Doing laundry by hand sheds just as many microfibres as machine washing – new research

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Between 6,500 and 87,000 tonnes of microfibres are shed during domestic laundering every year in the UK. Many of these minuscule fibres end up in rivers and oceans, with devastating consequences for aquatic animals and environments.

As a result, environmental advocacy groups in the UKEU and North America are campaigning for legislation to mandate microfibre-catching filters for all new washing machines.

But microfibre pollution isn’t limited to machine washing. Our new research shows that washing clothing by hand can shed just as many microfibres as laundry washed in a machine.

This is an issue. More than half of the global population doesn’t have regular access to a washing machine and so launder “off-grid”, such as by hand. Hand washing laundry often involves a lot of scrubbing and abrasion that sheds fibres. Wastewater from hand laundering may flow directly into rivers or onto concrete and stone “laundry decks”, bypassing wastewater treatment facilities even where such facilities are available.

Resolving the microfibre pollution problem necessitates more than just installing washing machine filters. It requires changes in how textiles are designed, manufactured and traded on a global scale.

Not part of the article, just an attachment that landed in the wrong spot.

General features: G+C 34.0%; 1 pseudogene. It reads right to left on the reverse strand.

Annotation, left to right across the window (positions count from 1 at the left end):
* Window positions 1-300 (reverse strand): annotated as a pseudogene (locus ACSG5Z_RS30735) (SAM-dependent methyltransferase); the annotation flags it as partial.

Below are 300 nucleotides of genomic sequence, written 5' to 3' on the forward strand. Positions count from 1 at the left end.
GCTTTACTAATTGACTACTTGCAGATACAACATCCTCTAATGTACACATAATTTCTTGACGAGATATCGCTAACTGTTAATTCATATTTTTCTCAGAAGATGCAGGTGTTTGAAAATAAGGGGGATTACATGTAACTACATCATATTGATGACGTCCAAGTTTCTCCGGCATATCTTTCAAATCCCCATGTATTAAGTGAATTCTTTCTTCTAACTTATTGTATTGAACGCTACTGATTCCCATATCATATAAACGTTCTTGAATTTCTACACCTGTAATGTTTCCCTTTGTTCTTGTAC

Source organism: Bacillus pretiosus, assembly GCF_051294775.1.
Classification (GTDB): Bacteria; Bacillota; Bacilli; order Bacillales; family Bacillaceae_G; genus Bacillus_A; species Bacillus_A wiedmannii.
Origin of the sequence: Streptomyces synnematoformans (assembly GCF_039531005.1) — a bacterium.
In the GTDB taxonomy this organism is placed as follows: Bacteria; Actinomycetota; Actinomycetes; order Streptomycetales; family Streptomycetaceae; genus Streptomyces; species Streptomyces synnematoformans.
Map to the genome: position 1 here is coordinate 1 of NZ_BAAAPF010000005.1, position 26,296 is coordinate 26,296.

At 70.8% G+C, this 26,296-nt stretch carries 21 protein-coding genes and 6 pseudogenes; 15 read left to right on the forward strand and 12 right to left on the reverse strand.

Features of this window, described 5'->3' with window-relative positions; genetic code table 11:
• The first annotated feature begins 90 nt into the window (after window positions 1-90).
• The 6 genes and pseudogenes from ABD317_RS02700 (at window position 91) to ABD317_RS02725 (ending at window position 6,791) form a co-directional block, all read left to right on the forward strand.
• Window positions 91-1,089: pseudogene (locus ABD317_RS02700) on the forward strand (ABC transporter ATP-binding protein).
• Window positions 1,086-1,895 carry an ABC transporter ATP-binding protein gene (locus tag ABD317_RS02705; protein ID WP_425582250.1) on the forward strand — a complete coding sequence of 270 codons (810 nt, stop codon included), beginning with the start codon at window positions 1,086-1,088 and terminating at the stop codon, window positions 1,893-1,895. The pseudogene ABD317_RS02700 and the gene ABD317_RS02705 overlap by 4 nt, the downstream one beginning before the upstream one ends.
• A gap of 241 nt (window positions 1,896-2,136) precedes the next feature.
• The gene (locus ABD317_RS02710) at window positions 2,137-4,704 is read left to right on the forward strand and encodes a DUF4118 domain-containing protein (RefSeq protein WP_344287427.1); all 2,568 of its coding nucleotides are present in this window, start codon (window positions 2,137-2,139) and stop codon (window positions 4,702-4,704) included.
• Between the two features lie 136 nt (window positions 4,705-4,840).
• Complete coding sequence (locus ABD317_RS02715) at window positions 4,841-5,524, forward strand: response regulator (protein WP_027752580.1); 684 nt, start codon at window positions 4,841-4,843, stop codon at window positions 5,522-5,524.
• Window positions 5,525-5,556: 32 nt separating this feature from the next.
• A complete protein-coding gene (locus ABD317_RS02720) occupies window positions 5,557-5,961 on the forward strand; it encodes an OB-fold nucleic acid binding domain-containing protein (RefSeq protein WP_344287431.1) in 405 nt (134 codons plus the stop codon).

Fibres shed from hand laundry

Scientific research into fibre shedding often overlooks people that hand launder their clothes, with the predominant focus being on the fibres shed by conventional electric washing machines. Although scientists from countries where many people wash by hand have observed that these methods result in fibre shedding, they have seldom received the necessary support to measure or compare the quantity of fibres shed.

Our research was conducted with colleagues from Isabela State University in the Philippines, Wollongong University in Australia and seven other universities across the UK. We held a workshop and observed hand laundering practices in the Cagayan River Valley in the northern Philippines. We then replicated the hand laundering techniques demonstrated by the local community within a laboratory.


For the full article co-written by Dr Tom Stanton visit the Conversation.